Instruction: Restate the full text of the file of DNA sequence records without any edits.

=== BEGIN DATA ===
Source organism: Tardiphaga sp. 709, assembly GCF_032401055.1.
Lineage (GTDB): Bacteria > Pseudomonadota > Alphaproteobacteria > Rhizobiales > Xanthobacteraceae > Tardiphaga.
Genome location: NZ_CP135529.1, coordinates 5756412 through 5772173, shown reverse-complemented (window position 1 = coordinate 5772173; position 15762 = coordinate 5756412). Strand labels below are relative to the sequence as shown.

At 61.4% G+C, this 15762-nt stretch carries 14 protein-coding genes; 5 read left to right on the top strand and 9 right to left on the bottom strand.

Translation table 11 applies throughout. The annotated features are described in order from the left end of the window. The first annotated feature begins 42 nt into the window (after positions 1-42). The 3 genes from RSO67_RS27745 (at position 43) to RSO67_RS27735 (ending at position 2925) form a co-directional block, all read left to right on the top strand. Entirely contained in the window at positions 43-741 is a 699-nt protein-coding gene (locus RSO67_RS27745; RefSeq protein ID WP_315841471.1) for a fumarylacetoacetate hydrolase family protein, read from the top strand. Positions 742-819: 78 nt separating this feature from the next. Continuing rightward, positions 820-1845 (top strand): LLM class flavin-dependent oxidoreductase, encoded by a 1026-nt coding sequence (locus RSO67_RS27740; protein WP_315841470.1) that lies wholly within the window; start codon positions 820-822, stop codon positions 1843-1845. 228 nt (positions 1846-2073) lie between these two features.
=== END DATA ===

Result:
Source organism: Tardiphaga sp. 709, assembly GCF_032401055.1.
Lineage (GTDB): Bacteria > Pseudomonadota > Alphaproteobacteria > Rhizobiales > Xanthobacteraceae > Tardiphaga.
Genome location: NZ_CP135529.1, coordinates 5756412 through 5772173, shown reverse-complemented (window position 1 = coordinate 5772173; position 15762 = coordinate 5756412). Strand labels below are relative to the sequence as shown.

At 61.4% G+C, this 15762-nt stretch carries 14 protein-coding genes; 5 read left to right on the top strand and 9 right to left on the bottom strand.

Translation table 11 applies throughout. The annotated features are described in order from the left end of the window. The first annotated feature begins 42 nt into the window (after positions 1-42). The 3 genes from RSO67_RS27745 (at position 43) to RSO67_RS27735 (ending at position 2925) form a co-directional block, all read left to right on the top strand. Entirely contained in the window at positions 43-741 is a 699-nt protein-coding gene (locus RSO67_RS27745; RefSeq protein ID WP_315841471.1) for a fumarylacetoacetate hydrolase family protein, read from the top strand. Positions 742-819: 78 nt separating this feature from the next. Continuing rightward, positions 820-1845 (top strand): LLM class flavin-dependent oxidoreductase, encoded by a 1026-nt coding sequence (locus RSO67_RS27740; protein WP_315841470.1) that lies wholly within the window; start codon positions 820-822, stop codon positions 1843-1845. 228 nt (positions 1846-2073) lie between these two features.